Grid-scale batteries are finally taking off — but now supply can’t keep up with demand. Here’s a recap of what went down in 2022 and a preview of the year ahead.

Energy storage succeeded like never before in 2022 — and the sheer scale of this newfound success is causing problems.

 North-Sea-Link-platform (Image: National Grid)

A few years ago, batteries played an insignificant role on the U.S. grid, or any grid, really. Advocates talked up the theoretical benefits batteries could deliver for a cleaner, more efficient grid, if only someone would notice how great they were and, like, pay them for it.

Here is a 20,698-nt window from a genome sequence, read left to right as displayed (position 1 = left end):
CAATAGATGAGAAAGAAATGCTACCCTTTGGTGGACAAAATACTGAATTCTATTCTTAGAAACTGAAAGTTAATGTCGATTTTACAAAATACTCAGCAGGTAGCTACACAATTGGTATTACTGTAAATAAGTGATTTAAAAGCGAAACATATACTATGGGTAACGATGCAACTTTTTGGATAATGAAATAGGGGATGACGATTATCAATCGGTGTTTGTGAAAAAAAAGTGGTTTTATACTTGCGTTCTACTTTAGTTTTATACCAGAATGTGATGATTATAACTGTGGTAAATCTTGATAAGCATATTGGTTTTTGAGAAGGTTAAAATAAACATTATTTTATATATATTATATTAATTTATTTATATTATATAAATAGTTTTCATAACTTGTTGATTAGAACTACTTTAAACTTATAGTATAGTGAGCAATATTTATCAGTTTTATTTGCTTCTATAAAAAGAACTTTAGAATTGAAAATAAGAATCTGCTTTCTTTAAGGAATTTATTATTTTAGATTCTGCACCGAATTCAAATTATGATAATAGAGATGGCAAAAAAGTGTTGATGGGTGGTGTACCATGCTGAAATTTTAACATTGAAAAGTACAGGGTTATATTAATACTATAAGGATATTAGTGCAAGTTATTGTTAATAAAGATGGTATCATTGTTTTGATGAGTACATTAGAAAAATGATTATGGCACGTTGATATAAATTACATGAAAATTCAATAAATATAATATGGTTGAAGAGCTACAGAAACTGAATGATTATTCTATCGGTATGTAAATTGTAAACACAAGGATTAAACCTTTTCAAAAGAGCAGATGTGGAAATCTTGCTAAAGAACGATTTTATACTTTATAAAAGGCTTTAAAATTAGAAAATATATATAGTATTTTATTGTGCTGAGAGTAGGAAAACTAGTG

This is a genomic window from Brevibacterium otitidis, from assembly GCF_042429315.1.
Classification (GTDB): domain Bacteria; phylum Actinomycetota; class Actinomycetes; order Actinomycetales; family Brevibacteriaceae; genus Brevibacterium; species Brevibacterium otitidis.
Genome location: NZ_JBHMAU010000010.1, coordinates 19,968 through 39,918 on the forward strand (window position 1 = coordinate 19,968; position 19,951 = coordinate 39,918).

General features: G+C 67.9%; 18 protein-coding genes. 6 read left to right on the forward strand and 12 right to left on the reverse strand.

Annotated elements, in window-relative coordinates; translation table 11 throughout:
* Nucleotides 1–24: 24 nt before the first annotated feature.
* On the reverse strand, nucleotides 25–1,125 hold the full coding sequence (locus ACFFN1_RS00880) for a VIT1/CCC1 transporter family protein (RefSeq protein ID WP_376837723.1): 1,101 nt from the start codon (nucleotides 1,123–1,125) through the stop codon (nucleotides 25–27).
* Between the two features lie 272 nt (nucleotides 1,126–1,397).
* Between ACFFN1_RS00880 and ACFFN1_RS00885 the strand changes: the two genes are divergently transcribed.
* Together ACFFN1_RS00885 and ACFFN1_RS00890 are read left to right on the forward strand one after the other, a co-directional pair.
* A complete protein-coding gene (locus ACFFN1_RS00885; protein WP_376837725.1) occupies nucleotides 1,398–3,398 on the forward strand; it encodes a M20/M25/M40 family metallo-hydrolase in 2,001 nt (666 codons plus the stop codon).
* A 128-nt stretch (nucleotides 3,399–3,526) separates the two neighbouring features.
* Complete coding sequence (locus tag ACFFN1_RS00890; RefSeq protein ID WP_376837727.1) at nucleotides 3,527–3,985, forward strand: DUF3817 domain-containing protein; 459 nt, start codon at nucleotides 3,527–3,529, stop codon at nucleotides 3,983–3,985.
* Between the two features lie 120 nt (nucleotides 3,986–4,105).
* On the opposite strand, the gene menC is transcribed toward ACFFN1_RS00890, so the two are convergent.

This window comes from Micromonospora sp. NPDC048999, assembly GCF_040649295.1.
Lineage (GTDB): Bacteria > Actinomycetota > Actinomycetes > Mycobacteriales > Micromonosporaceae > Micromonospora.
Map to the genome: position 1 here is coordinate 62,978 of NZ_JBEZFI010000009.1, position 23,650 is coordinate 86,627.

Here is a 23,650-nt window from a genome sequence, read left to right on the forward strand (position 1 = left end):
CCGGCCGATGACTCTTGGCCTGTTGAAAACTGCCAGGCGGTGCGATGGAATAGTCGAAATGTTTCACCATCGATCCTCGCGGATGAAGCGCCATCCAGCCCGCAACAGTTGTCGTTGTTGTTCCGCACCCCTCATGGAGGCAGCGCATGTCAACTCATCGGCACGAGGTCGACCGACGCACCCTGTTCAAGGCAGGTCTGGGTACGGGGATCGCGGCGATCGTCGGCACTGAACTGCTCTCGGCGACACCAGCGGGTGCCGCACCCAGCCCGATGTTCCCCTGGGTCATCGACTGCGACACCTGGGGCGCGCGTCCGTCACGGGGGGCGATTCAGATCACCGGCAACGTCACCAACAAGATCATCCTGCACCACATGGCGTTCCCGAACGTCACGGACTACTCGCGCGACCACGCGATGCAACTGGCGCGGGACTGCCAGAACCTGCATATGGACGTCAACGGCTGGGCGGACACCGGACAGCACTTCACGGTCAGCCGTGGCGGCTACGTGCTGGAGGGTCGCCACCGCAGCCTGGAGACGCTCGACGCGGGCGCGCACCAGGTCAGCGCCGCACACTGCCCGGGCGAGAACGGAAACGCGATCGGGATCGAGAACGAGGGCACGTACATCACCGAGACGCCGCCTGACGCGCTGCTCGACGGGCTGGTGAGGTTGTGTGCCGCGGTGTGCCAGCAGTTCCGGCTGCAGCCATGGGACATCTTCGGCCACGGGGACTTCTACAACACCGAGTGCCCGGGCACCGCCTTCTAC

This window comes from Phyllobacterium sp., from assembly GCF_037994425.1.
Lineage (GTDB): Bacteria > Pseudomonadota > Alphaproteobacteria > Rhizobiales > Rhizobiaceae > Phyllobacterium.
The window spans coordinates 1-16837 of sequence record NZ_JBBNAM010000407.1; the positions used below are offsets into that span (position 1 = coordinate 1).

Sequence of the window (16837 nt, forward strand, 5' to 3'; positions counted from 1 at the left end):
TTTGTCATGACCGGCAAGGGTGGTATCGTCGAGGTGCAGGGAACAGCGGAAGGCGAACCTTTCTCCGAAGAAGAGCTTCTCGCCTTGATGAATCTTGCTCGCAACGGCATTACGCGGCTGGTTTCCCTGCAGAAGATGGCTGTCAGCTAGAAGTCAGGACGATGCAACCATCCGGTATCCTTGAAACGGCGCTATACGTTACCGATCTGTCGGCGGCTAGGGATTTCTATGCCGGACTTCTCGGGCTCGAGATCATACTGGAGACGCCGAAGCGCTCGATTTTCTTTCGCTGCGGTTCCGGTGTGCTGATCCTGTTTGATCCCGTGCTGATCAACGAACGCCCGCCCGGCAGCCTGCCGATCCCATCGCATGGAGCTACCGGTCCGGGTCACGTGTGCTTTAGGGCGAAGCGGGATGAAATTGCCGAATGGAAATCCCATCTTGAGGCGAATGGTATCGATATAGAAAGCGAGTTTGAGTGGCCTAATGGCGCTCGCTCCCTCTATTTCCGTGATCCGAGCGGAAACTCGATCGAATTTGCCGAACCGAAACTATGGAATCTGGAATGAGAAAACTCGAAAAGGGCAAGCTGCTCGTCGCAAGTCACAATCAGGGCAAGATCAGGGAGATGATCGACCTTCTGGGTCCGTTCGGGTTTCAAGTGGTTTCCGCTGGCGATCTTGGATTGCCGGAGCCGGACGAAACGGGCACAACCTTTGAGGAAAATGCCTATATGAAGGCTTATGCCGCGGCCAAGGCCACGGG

How quickly things change. In the rosy dawn of 2022, the federal government predicted that the U.S. would add 5.1 gigawatts of batteries over the course of the year, equating to 11 percent of new power plant capacity. At the close of the year, the count looked more like 5.4 gigawatts, according to the storage analysts at Wood Mackenzie.

“Up to 2020, we’d never had a single year break a gigawatt” of storage deployments, said Jason Burwen, an architect of U.S. grid-storage policy and vice president of energy storage at the American Clean Power Association. ​“That is a bonkers rate of acceleration.”

Read more: CanaryMedia

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